Youth Work in Tunisia After the Revolution

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There are moments in history when ordinary activities taken on extraordinary importance. The youth revolution in Tunisia in 2011 is one such moment. Tired of the indignity of repression, Tunisian youth rose up to begin what became the Arab Spring. It is against this backdrop that the EuroMed Youth program considering the implications of this uprising for youth work programs in Tunisia. In 2012, Tunisian youth continued to face many of the same challenges they faced before: high unemployment, exclusion, and disillusion. However, there are signs of hope. A new legal framework guaranteeing freedom of association has given life to new associations. These have brought fresh life into associative life in Tunisia, but many organizations find themselves unready, because of capacity or funding restraints, to address the considerable problems youth face in Tunisian communities. Youth culture in Tunisia is characterized by many of the same divisions that exist in society as a whole. Regional disparities, an educational system in need of reform, and a severely restricted labor market are all contributing factors to the problems faced by young people in Tunisia. Against this new landscape, the Tunisian youth work structure has remained largely intact. The Tunisian government offers a wide range of services to young people to facilitate civic life through a variety of institutions. These services include employment, training opportunities (including: vocational training, skills training, and self-employment), civic participation, and recreational activities. These form the basis of Tunisia’s comprehensive youth program. However, there are difficulties in coordinating these services across the agencies, leading to fragmented coverage, ambiguity and overlap in roles. “Youth work in Tunisia after the revolution” is part of a new collection of publications dedicated to Youth Work in Mediterranean (MEDA) partner countries. This collection aims to support cooperation within the EuroMed area and to provide an in-depth reflection on current issues and challenges in youth work in the Euro-Mediterranean context. Changes across the MEDA region have shown the importance of finding new perspectives for the challenges of youth work in the region and the importance of young people in shaping the new dynamics in these countries. This study aims to contribute to the overall thinking about youth work in Tunisia after the 2011 revolution and to provide new tools for understanding the shifting landscape. The specific focus of this study is to provide an overview of the ongoing situation in youth work in Tunisia and the changes of youth work and services after the revolution, with a particular focus on how youth work is responding to the demands of young people in the post revolutionary period, with an emphasis on social inclusion, employment, and civic participation.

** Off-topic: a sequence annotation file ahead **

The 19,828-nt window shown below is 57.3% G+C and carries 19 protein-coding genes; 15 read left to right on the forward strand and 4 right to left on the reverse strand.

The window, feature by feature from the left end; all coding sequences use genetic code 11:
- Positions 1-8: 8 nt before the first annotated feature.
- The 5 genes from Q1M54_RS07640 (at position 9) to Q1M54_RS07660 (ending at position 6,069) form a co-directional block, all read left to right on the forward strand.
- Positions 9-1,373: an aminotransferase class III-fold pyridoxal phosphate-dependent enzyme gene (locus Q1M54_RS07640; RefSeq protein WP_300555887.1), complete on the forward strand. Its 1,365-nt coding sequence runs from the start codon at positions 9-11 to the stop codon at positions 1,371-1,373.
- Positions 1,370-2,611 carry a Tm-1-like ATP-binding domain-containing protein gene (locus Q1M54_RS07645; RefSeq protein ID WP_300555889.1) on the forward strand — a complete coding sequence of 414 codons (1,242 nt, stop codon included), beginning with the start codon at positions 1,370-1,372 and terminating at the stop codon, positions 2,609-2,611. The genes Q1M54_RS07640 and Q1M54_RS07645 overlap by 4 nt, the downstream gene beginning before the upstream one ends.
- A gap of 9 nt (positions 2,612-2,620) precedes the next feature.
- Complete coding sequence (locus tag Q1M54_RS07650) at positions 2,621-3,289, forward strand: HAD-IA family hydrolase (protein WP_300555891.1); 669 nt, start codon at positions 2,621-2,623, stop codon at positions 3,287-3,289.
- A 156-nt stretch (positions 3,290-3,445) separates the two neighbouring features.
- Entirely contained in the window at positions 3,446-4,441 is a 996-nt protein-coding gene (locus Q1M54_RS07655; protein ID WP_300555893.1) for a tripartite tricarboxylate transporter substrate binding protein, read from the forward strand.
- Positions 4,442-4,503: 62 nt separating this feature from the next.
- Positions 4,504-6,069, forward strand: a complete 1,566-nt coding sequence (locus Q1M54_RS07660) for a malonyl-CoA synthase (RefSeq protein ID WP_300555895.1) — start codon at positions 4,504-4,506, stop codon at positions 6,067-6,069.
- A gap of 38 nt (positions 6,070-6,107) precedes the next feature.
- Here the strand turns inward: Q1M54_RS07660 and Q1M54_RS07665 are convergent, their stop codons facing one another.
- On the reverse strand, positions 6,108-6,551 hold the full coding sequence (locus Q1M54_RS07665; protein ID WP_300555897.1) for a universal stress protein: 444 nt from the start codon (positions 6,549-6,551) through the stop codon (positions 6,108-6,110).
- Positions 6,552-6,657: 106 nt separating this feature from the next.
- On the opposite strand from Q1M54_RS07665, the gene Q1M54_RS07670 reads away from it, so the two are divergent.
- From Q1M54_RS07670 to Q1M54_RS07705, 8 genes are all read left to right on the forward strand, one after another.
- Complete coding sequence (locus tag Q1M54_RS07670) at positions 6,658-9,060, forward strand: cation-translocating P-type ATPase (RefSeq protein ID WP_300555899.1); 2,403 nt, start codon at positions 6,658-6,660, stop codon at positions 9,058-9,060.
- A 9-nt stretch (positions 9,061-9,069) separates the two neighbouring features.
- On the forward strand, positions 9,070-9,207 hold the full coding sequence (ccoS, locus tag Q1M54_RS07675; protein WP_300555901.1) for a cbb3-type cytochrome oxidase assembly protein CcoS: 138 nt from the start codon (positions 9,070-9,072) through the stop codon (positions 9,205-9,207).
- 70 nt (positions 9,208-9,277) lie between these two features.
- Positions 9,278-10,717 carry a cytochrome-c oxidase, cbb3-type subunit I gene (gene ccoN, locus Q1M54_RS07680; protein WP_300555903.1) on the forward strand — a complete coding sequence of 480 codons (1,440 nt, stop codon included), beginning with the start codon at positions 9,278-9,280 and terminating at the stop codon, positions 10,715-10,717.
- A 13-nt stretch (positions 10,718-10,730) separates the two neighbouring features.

Erik Churchill

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